Question: In Pure Land practice, it is often said that nianfo (mindfulness of Amituofo’s name) is a better practice than nianjing (reciting sutras). If one is unwell, it is indeed easier to nianfo. However, when well, whether we nianfo or nianjing, shouldn’t we endeavour to practise them just as mindfully? Some sutras, e.g. Amituojing (Amitabha Sutra), are relatively shorter than others. As the sutra contains more meaning than mere nianfo, shouldn’t nianjing be encouraged amongst the literate? If we already nianjing during our morning and/or evening practices, should we nianfo too?
Answer: As the ancient saying goes, ‘念经不如念咒, 念咒不如念佛’ – ‘Reciting sutras (nianjing) is not as good as reciting mantras (nianzhou), reciting mantras is not as good as reciting Buddha’s name (nianfo),’ This is not so much in terms of the contents recited (as all of them are excellent teachings of the Buddha), but in terms of the lengthiness of most sutras over most mantras, and most mantras over most Buddha names, which makes most sutras and mantras more difficult to sustain in single-minded sincerity without stray thoughts when used for practice, in comparison to the short name of Amituofo.
Yes, whatever it is we chant, be it Buddha’s name, a mantra or sutra, we should endeavour to do so equally mindfully. Yet, it is still true that if one cannot even be properly mindful of the short name of Amituofo, it will naturally be harder to be mindful of longer and more complex chants (mantras and sutras). When chanting sutras (and mantras), it is also easier for the mind to create and cling to changing images that arise in the mind, thus making the mind harder to stablise in concentration.
Great Master Ou Yi (藕益大师), the 9th Patriarch of the Chinese Pure Land tradition taught this – ‘信愿既具， 念佛方为正行， 改恶修善皆为助行.’ – ‘ With Faith and Aspiration already complete, recitation of [Amitabha] Buddha’s name [Amituofo] (nianfo) is correctly called the Main Practice, while correction of evil and cultivation of good are all called Supportive [ Auxiliary] Practices.’ This is so as for greater focus and direct effect in everyday life, and especially on the deathbed, nianfo is the most streamlined and efficient practice, expending the least efforts for the most results.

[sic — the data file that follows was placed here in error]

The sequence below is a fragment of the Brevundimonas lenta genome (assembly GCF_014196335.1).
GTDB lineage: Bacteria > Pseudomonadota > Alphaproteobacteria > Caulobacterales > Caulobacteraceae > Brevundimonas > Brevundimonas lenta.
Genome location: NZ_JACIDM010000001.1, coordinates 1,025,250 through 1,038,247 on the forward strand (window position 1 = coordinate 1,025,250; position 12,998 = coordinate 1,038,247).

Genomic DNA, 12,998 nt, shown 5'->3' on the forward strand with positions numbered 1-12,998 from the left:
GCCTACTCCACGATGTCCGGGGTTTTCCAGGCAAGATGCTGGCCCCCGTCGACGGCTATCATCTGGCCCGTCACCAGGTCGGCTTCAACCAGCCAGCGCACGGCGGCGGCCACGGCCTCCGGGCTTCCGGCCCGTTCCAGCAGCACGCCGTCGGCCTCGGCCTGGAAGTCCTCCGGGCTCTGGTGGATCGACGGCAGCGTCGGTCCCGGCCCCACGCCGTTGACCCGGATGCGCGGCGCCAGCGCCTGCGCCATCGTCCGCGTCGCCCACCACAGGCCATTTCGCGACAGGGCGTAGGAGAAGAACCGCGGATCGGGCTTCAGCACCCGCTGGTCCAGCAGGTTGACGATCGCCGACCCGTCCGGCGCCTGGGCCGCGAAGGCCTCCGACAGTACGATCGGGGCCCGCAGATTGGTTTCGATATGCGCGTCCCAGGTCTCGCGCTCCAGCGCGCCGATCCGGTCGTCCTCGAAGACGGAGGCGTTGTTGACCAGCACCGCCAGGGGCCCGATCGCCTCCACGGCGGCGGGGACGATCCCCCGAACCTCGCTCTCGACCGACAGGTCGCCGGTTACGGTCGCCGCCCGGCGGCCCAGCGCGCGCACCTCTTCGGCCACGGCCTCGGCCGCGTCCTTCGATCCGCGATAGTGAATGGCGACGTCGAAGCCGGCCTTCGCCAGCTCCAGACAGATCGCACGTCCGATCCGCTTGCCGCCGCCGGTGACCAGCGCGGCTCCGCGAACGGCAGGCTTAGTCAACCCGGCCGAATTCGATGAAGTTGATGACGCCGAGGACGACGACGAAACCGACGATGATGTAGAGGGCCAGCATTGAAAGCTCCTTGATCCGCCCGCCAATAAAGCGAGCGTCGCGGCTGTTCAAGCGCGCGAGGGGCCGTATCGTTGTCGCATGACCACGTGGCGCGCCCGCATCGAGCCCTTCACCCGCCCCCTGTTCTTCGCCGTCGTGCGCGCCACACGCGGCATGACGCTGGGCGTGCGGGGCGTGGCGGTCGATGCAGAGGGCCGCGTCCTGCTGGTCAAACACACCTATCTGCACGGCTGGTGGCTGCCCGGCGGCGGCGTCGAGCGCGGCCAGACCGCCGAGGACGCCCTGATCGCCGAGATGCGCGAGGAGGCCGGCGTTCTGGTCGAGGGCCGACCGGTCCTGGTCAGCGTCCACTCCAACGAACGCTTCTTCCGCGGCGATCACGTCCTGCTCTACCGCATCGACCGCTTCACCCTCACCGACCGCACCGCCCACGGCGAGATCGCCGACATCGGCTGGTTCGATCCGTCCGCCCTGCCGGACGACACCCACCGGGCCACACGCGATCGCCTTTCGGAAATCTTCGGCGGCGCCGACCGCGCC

As Main and Supportive Practices synergise, this does not mean non-nianfo practices should be dropped, but that nianfo is seen as the Main Practice, while all other practices (including 念经) support this main endeavour. It is alright to practise various other chants as well, so long as the Main Practice is not lost in priority. The more we understand about Amituofo, for instance, through Amituojing and other sutras, the more powerful our nianfo will be. This is an example of letting Supportive Practices of studying and chanting sutras reinforce nianfo as the Main Practice, for fortifying related understanding and skills, which is not digressing from it.
Many other Supportive Practices are encourageable too – e.g. veganism, animal liberation, attending Dharma ceremonies (法会), classes on sutras, general Dharma, meditation… but for beginners who find these overwhelming, the advice is to stick with the Main Practice first. For those already juggling many practices, more emphasis on the Main Practice is needed. Thus, it should be included in the morning and evening practices, along with as much nianfo as possible in between, in everyday life. If you find your practices overwhelming and distracting, it is good to reduce and streamline for better focus.
So much said to differentiate nianfo, nianjing and nianzhou, Amituofo’s name is actually a supreme mantra that contains all sutras’ teachings. (See sutra quotation below.) Nothing is amiss in nianfo practice. All the meanings of the Dharma are already in it! All the Dharma doors (法门) are interconnected. When nianfo is taken as the Main Practice, it will be the main Dharma door and entrance leading to a path that interpenetrates all other Dharma doors. Being the Main Practice, more time and effort should be spent on it, so as to hone this chosen skill to be masterful of, instead of being only a ‘Jack of all trades’. Otherwise, it would not be the Main Practice.
In the word ‘A’ are Buddhas of the ten directions [eight cardinal directions, above and below] and three periods [past, present, future].
In the word ‘Mi’ are all Bodhisattvas.
In the word ‘Tuo’ [‘Ta’ in Sanskrit] are all the 80,000 [84,000] noble teachings.
In the three words [Amituo; ‘Amita’ in Sanskrit] is [spiritual] completion [perfection].
– The Sutra Spoken By the Buddha on the Fundamental Esoteric Spiritual Mantra of Amita Buddha
The Name Of Amituofo As A Supreme Mantra